DSPCA inspector Maurice Byrne told Dublin District Court that as a result of a call, he and colleague Robert Kenny went to Mr Traynor’s bungalow in the middle of the countryside. There were a number of dogs which appeared to be running wild among scrap cars in the garden of the house. There was an electric fence on the premises to keep the dogs from getting out.

  Mr Traynor initially denied there was anything wrong with the animals, but after closer examination by the inspectors, he agreed to put them into the care of the DSPCA.

  “The dogs had suffered a large amount of hair loss, their ribs and hips were protruding and you could see pressure wounds on their sides.”

When examined at the DSPCA premises by vet Peter McMahon, he found some of the dogs had lost up to half their body weight. One dog had swollen feet and abscesses between its paw digits, another had a painful ulcer on its hip and pressure sores on its knees while a bitch had broken teeth and swollen mammaries.

  Another bitch, which had recently had a litter or else was going through a false pregnancy, had teeth problems and when the vet examined them one of them came out without exerting pressure. Another animal was so emaciated that its eyes had sunken into its head while most of the dogs appeared nervous of human contact.

  Mr McMahon estimated the dogs had not been fed for three to four weeks.

  Mr Traynor told the court he fed the dogs 4lbs to 5lbs of meat every day along with three to four bags of meal. They had previously suffered from demodectic mange and appeared to have contracted it again. He was in the third week of treating them when the DSPCA arrived.

  He denied wilfully neglecting them. “I love my dogs,” said Mr Traynor who has been breeding Great Danes since 1980.

  “In retrospect, I should have brought them to the vet but I was following the pattern that was there before (when they last had mange).”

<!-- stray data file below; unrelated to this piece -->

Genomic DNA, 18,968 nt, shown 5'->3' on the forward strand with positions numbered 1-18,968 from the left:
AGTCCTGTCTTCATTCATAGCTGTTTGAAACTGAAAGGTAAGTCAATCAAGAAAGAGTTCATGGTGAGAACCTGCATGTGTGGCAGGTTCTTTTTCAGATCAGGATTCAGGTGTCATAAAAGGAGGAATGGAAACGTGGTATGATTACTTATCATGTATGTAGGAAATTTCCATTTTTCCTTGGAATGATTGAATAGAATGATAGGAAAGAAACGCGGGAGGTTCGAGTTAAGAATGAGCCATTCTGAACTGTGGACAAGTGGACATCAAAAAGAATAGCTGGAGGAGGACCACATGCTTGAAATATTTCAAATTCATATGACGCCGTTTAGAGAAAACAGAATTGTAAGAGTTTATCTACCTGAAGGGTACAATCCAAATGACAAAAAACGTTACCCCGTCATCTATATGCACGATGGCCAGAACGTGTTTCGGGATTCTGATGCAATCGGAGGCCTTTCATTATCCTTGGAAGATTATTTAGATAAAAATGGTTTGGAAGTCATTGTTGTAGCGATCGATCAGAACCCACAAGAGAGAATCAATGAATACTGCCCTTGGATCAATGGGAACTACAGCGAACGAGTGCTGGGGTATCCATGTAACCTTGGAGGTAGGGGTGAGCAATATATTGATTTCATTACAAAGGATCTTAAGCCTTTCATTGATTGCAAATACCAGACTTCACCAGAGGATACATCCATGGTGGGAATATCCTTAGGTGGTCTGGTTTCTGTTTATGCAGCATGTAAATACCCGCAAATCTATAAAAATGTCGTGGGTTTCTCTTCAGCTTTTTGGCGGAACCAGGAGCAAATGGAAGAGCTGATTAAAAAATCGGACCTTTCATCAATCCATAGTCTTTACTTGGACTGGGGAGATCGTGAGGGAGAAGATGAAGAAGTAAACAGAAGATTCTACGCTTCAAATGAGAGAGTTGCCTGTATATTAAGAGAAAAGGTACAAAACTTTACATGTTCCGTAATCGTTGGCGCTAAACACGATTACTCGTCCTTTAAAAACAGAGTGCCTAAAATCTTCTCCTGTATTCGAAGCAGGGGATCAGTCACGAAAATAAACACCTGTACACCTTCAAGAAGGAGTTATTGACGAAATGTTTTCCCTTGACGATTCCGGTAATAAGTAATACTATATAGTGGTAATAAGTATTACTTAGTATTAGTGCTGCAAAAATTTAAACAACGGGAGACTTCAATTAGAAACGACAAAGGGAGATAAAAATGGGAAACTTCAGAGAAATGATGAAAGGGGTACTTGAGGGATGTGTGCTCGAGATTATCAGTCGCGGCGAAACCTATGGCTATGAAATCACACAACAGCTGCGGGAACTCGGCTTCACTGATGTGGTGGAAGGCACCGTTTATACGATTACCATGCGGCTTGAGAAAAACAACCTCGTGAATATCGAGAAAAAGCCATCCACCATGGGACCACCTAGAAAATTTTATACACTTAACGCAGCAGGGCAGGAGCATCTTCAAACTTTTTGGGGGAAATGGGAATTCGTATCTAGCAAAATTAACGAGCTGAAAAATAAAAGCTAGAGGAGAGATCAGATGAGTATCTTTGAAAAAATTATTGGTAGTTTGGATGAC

Convicting him, Judge Windle said it was “disgraceful treatment.” Referring to photos of the dogs produced in court, he said: “I tried to not look because they might inflame me – but from just glimpsing them it would appear to any man there was something substantially wrong with the dogs.”

  Adjourning sentence, he said he was “making no promises” but he wanted to ensure the DSPCA was not out of pocket first before deciding what to do in the case. He ordered the defendant to have £1,800 in court on October 28th to cover vet and court costs.



Kicked kitten against wall

Killkenny People, 18/07/1997

A psychiatrist’s letter about a man who kicked a kitten against a wall was described as “extraordinary” at Kilkenny Court.  And Judge William Harnett also highlighted the fact that the law did not allow him to impose a jail sentence on the defendant.

  “This is a very worrying offence but it only carries a fine,” the Judge pointed out.

The case against Billy Hanlon of 62 Bishop Birch Place, Kilkenny, had been repeatedly adjourned for psychiatric and social enquiry reports.

  Defending solicitor Mr Michael Lanigan noted that, according to the latest letter from a consultant psychiatrist at St Canice’s Hospital, Hanlon had maintained control of himself for some time. But the psychiatrist felt that the family’s case should be taken up with the Health Board.

  Judge Harmett described the psychiatrist’s letter as “extraordinary”, noting that it had a South Eastern Health Board letterhead yet referred to the need for the support from statutory services.

  “The liaison between the various sections of the Health Board leaves a lot to be desired,” the solicitor agreed.

Hanlon was fined £300 for unlawfully and cruelly beating a kitten at Bishop Birch Place on August 23, 1996.

  For trespassing near a building on the Dublin road on June 1, 1996, he was given three months in prison, suspended on condition that he enter a probation bond for two years in the sum of £400.

  He was also fined £50 for being so drunk that he might endanger himself or others at the Hebron road on August 21, 1996.